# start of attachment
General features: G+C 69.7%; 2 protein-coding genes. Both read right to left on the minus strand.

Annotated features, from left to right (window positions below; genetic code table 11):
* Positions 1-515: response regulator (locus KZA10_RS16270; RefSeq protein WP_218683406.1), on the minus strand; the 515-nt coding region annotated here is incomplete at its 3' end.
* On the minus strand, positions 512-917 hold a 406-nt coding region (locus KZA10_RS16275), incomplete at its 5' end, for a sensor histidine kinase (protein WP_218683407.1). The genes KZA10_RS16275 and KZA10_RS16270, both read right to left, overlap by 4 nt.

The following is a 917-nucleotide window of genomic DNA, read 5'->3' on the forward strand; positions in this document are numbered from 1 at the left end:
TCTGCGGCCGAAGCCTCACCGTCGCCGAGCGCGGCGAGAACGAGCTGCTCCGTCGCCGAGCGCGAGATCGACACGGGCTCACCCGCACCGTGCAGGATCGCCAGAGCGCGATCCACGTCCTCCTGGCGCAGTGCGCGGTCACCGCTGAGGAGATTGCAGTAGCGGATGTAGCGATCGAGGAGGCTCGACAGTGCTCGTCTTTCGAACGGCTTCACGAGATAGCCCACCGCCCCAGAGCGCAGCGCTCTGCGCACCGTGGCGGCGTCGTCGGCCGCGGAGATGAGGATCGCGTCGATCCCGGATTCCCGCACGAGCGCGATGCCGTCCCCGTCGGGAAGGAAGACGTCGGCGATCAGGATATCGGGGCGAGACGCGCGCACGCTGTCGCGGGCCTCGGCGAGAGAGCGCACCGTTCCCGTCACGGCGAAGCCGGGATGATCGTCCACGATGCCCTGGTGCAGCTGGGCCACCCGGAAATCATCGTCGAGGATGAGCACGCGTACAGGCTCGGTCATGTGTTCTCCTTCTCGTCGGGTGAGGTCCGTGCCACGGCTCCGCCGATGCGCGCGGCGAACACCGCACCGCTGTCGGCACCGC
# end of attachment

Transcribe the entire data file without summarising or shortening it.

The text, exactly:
General features: G+C 69.7%; 2 protein-coding genes. Both read right to left on the minus strand.

Annotated features, from left to right (window positions below; genetic code table 11):
* Positions 1-515: response regulator (locus KZA10_RS16270; RefSeq protein WP_218683406.1), on the minus strand; the 515-nt coding region annotated here is incomplete at its 3' end.
* On the minus strand, positions 512-917 hold a 406-nt coding region (locus KZA10_RS16275), incomplete at its 5' end, for a sensor histidine kinase (protein WP_218683407.1). The genes KZA10_RS16275 and KZA10_RS16270, both read right to left, overlap by 4 nt.

The following is a 917-nucleotide window of genomic DNA, read 5'->3' on the forward strand; positions in this document are numbered from 1 at the left end:
TCTGCGGCCGAAGCCTCACCGTCGCCGAGCGCGGCGAGAACGAGCTGCTCCGTCGCCGAGCGCGAGATCGACACGGGCTCACCCGCACCGTGCAGGATCGCCAGAGCGCGATCCACGTCCTCCTGGCGCAGTGCGCGGTCACCGCTGAGGAGATTGCAGTAGCGGATGTAGCGATCGAGGAGGCTCGACAGTGCTCGTCTTTCGAACGGCTTCACGAGATAGCCCACCGCCCCAGAGCGCAGCGCTCTGCGCACCGTGGCGGCGTCGTCGGCCGCGGAGATGAGGATCGCGTCGATCCCGGATTCCCGCACGAGCGCGATGCCGTCCCCGTCGGGAAGGAAGACGTCGGCGATCAGGATATCGGGGCGAGACGCGCGCACGCTGTCGCGGGCCTCGGCGAGAGAGCGCACCGTTCCCGTCACGGCGAAGCCGGGATGATCGTCCACGATGCCCTGGTGCAGCTGGGCCACCCGGAAATCATCGTCGAGGATGAGCACGCGTACAGGCTCGGTCATGTGTTCTCCTTCTCGTCGGGTGAGGTCCGTGCCACGGCTCCGCCGATGCGCGCGGCGAACACCGCACCGCTGTCGGCACCGC